Icon A5 limps into production surrounded by a phalanx of lawyers

In the department of “Why you don’t want to invest in a U.S. aviation company,” back in 2010 I wrote up a review of the Icon A5 amphibious seaplane that the company promised to ship in 2011. They made a lot of noise in July 2015 about delivering the first production unit, but have been quiet since then. This AOPA article indicates that real production won’t begin until some time later in 2016.

Back in 2010 I wrote

It is not hard to see who would want to buy a fun toy like the ICON A5, but one has to wonder who funds a company like this. Suppose that ICON sells al 500 airplanes and collects $200,000 in revenue from each customer. That’s $100 million. Suppose that two percent of those 500 aircraft are involved in fatal crashes in which a jury finds ICON liable, either for telling unlicensed pilots that they could learn how to fly an amphib in 20+ hours or for not including a gear-down-in-water warning system. That’s 10 crashes. Suppose that each crash costs $10 million. One hundred percent of the company’s revenue has thus been paid out in legal awards.

It appears that the company has been thinking along similar lines. The AOPA article describes extraordinary efforts by the company to limit its liability through 41 pages of legalese that have been sprung on formerly unaware customers. The company imposes a transfer fee on anyone who tries to sell an airplane, restricts training and maintenance options (the owner of an FAA-certified aircraft actually would end up with far more flexibility), and gives itself the right to repurchase aircraft in case an owner has the opportunity to sell one at a profit. The company has imposed a 6000-hour, 30-year airframe life, which is kind of odd considering that composite aircraft aren’t subject to metal fatigue and this plane is not pressurized, which is the typical reason for having an airframe life (e.g., the TBM has a 12,000-cycle or 16,200-hour life limit).

Here’s one comment:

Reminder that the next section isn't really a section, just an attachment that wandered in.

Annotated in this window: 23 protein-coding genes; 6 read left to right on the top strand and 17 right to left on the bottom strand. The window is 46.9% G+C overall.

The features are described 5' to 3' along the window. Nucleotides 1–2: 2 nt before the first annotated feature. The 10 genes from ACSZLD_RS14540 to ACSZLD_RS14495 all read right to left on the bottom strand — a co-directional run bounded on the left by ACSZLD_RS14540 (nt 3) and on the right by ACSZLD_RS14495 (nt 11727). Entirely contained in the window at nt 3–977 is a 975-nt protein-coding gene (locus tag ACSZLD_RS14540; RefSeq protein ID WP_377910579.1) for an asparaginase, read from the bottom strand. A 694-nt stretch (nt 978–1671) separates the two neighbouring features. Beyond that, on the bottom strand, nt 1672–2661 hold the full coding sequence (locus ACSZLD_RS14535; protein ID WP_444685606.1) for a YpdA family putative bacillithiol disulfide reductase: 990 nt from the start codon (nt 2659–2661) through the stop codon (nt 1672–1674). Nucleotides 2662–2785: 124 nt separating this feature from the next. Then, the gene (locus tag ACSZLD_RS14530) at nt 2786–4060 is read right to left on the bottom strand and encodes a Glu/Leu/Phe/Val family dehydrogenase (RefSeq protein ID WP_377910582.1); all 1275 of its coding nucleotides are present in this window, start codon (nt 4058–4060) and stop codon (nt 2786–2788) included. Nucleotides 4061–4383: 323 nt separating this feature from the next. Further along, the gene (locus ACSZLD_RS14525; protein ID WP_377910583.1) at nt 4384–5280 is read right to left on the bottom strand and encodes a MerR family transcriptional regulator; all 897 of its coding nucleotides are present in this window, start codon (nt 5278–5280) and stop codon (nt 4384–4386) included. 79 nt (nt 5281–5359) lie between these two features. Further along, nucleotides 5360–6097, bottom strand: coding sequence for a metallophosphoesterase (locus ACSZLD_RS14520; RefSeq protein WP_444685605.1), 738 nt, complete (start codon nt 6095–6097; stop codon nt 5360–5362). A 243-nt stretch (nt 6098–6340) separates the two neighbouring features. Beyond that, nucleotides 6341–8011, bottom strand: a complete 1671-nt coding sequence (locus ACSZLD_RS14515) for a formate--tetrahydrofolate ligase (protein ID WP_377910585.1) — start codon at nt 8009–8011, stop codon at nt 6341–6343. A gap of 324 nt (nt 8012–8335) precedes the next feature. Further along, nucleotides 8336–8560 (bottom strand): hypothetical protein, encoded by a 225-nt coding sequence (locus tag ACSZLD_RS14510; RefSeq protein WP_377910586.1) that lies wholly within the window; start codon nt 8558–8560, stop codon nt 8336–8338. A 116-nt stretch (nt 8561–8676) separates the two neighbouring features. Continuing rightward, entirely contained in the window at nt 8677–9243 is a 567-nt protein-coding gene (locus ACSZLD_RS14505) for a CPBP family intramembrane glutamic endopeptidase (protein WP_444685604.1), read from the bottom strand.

I just refused the proposed contract. Asked for a refund of my deposit. I have signed nothing with Icon; yet they first refused to return all of my deposit, then agreed to refund the whole deposit in about 6 weeks IF I agreed to another lengthy document regarding my rights. I have refused to sign anything this company conjures up. We will see how long it takes them to return my money. I am extremely disappointed.


  • Now that Icon has cranked up its prices, what you can buy for about the same money: Grumman G-44 Widgeon (Alaska-ready five-seat twin-engine IFR-certified amphib), available on Controller right now for $200,000 to $325,000

2 thoughts on “Icon A5 limps into production surrounded by a phalanx of lawyers

  1. It’s going to be a challenge to fit “By pressing this, pilot agrees to terms and conditions set forth in the Icon aircraft sale and use contract” on the Engine Start button.

  2. Legally speaking, contracts are only enforceable against people who have “privity of contract” . So if I am a passenger in one of those planes or a poor lonely widow deprived of my spouse’s sexual services, the contract means nothing.

    The airframe life limitation has nothing to do with the actual life of the airframe but seems to be an attempt to limit the liability “tail” from aircraft that were sold decades ago. Of course most small aircraft makers (and I’m guessing Icon will be one of them) don’t survive for 30 years without having their liability slate wiped clean in bankruptcy at least once if not several times during that period.

Comments are closed.